At first, it wasn't bad. I can do this, I thought, pedaling up a slight incline. It's not so bad. I stopped at a red light. Cars sped past at the speed of light. I tried to remember what to do at intersections. Am I a pedestrian or a motorist? Should I be in the crosswalk? The light turned green and I jumped, trying to step on the pedals. I slid backwards, but finally managed to propel the bike up the hill--just as the light turned yellow. I can't stop! I panicked. I was now halfway through the intersection, pedaling as fast as I could--but the incline was increasing and I felt my legs going more slowly each rotation, sluggishly moving me through the angry stares of the drivers. "I'm sorry!" I called out, still in the path of their now-green light.

I made it through the intersection and sighed in relief. Until I saw the mountain in front of me. I just rode down it this morning. I glanced sideways at the street. How did I not notice how freaking tall this thing was? Heart still pulsing rapidly from my brush with murderous drivers, I sighed resolutely and continued my trek. Must. . . push. . . pedals. As it became more and more difficult to force myself forward, I tried changing gears. Now my feet spun in rapid circles, but my bike slowed to a wobbly crawl, barely inching up the hill.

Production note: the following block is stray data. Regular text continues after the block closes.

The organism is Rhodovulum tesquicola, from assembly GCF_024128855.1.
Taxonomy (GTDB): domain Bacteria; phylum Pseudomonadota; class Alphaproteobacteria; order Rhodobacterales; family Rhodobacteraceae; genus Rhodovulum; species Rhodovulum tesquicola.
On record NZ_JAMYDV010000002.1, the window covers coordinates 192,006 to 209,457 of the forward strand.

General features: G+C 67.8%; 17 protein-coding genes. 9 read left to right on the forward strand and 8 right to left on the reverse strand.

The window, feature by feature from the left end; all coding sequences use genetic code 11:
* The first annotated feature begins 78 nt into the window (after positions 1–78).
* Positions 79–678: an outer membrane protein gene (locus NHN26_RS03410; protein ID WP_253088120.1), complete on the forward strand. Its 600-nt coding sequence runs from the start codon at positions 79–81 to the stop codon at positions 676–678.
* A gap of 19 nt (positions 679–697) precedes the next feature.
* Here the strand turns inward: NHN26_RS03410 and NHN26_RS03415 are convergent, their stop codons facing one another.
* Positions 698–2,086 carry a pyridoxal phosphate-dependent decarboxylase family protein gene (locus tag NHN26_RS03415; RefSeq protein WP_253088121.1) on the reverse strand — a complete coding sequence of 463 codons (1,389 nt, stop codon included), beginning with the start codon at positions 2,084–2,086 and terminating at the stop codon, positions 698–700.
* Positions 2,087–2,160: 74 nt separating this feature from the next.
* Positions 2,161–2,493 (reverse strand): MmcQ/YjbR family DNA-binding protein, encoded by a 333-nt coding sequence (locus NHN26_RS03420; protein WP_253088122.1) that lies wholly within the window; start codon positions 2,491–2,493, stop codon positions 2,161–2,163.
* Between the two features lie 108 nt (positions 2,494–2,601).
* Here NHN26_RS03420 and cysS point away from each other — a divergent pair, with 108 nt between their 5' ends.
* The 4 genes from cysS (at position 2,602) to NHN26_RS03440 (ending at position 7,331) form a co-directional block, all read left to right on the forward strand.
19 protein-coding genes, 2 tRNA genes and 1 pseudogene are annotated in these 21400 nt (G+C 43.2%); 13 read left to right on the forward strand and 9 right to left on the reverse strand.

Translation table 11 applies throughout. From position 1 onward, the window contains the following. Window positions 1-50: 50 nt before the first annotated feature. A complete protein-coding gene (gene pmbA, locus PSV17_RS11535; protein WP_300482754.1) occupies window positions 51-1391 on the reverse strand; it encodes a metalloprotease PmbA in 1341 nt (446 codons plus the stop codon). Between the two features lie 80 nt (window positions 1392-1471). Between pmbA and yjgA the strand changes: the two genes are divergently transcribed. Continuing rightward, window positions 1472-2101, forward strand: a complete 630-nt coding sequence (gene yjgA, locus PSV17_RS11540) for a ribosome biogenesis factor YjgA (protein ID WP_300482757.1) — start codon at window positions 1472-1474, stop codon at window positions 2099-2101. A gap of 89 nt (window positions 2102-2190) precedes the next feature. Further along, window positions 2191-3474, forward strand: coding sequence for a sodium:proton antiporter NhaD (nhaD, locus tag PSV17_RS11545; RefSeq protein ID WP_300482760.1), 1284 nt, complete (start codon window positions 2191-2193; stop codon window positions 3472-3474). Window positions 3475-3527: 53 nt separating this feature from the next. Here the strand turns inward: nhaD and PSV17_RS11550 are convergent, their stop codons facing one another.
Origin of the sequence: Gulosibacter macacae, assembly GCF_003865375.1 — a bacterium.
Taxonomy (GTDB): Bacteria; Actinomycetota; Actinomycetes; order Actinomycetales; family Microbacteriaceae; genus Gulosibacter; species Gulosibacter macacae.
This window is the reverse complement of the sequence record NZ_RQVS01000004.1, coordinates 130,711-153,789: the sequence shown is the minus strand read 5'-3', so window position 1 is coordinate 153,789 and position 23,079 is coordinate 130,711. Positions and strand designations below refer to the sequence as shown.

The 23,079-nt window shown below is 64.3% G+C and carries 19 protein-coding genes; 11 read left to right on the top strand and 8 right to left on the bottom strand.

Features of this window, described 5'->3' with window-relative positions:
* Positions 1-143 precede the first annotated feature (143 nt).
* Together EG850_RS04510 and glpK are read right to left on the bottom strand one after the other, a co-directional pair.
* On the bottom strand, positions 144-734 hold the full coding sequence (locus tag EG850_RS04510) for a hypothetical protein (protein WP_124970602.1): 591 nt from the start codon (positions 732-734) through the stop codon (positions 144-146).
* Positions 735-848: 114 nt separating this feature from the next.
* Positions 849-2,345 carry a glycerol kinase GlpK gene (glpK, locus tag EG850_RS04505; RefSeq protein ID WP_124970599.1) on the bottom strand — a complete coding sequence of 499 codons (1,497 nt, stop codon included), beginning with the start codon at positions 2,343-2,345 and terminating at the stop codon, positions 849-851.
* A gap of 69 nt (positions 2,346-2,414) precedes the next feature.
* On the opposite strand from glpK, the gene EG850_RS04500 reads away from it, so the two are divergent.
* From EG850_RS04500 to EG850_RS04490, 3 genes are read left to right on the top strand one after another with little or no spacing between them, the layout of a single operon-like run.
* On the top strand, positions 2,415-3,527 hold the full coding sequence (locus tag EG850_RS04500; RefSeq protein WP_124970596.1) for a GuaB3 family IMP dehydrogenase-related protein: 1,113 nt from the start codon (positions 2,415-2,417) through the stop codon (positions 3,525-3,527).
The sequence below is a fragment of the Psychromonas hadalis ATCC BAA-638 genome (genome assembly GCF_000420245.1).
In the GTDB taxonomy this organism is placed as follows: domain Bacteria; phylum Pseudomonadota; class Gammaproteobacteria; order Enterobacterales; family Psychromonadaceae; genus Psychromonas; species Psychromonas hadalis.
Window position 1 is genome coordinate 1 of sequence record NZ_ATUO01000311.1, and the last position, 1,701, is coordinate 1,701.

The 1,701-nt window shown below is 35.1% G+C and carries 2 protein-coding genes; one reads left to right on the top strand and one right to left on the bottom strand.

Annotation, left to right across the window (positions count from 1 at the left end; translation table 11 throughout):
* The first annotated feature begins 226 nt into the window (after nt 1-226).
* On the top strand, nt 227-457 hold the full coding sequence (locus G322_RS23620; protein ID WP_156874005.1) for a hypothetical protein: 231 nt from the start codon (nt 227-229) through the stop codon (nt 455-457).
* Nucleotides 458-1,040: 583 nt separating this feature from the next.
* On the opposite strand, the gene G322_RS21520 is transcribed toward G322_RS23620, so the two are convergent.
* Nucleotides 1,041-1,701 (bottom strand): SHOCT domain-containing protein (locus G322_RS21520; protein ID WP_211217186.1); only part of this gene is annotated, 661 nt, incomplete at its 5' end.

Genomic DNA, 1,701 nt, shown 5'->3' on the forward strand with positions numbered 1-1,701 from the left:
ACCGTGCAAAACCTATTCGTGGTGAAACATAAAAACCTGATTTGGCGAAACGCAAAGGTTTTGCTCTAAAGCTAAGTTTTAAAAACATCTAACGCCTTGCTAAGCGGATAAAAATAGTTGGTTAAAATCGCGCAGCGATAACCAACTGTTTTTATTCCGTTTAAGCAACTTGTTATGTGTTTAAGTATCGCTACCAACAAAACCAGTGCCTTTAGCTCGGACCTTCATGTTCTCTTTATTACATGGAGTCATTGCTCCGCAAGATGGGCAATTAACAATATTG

I stuck out a foot and caught the ground, then stood panting in front of a well-kept lawn. As I gasped for air, the sprinklers began to squirt cool water just out of reach. I took a few unsteady steps and tried to get back on my bicycle, but I couldn't keep it steady long enough to move more than a few inches. Heart beating hard, this time from exertion, I slowly rolled my bike up the hill. Cars passed, drivers glancing at me quizzically as I labored on.

I finally reached the top, breathing hard, red-faced. Water bottle sucked dry, my mouth seemed filled with cotton balls. At five pm, it was still hot and sweat beaded on my forehead. I'm gonna be stuck here forever, I thought hopelessly. I'm gonna die half a mile from home. I thought about walking my bike the rest of the way. No. I can do this. I straightened my backpack, flipped my braids over my shoulders, and climbed back on my bike.

The last tiny incline before my house nearly killed me, and I walked the final ten steps to the driveway, but I made it. I staggered into the house, peeled off my sweaty clothes, and fell into the shower, turning the faucet to ice-cold heaven. Afterward, I laid on my bed, still feeling waves of heat emanating from my body. Why did I want a bike, again? Oh, yeah. It's good for me. Right.

Wednesday, October 12, 2011

Wheels and Viruses